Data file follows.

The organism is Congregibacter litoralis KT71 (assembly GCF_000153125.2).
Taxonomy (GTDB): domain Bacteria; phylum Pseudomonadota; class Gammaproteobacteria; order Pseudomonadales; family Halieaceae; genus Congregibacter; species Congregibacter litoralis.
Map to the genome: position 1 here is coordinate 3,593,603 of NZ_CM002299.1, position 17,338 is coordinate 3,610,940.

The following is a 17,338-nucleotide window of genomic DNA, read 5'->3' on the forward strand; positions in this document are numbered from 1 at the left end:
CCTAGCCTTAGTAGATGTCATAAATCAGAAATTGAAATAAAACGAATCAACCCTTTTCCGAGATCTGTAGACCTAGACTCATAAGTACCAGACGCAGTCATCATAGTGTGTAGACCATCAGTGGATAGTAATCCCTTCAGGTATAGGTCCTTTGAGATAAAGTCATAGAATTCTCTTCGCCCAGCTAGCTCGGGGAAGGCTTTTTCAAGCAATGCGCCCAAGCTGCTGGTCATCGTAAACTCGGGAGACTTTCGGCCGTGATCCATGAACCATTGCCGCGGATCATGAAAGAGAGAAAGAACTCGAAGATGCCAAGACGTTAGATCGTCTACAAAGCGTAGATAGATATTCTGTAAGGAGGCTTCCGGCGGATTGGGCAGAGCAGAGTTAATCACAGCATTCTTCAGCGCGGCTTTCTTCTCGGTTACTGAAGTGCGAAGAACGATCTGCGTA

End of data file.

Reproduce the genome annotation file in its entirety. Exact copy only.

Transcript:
The organism is Congregibacter litoralis KT71 (assembly GCF_000153125.2).
Taxonomy (GTDB): domain Bacteria; phylum Pseudomonadota; class Gammaproteobacteria; order Pseudomonadales; family Halieaceae; genus Congregibacter; species Congregibacter litoralis.
Map to the genome: position 1 here is coordinate 3,593,603 of NZ_CM002299.1, position 17,338 is coordinate 3,610,940.

The following is a 17,338-nucleotide window of genomic DNA, read 5'->3' on the forward strand; positions in this document are numbered from 1 at the left end:
CCTAGCCTTAGTAGATGTCATAAATCAGAAATTGAAATAAAACGAATCAACCCTTTTCCGAGATCTGTAGACCTAGACTCATAAGTACCAGACGCAGTCATCATAGTGTGTAGACCATCAGTGGATAGTAATCCCTTCAGGTATAGGTCCTTTGAGATAAAGTCATAGAATTCTCTTCGCCCAGCTAGCTCGGGGAAGGCTTTTTCAAGCAATGCGCCCAAGCTGCTGGTCATCGTAAACTCGGGAGACTTTCGGCCGTGATCCATGAACCATTGCCGCGGATCATGAAAGAGAGAAAGAACTCGAAGATGCCAAGACGTTAGATCGTCTACAAAGCGTAGATAGATATTCTGTAAGGAGGCTTCCGGCGGATTGGGCAGAGCAGAGTTAATCACAGCATTCTTCAGCGCGGCTTTCTTCTCGGTTACTGAAGTGCGAAGAACGATCTGCGTA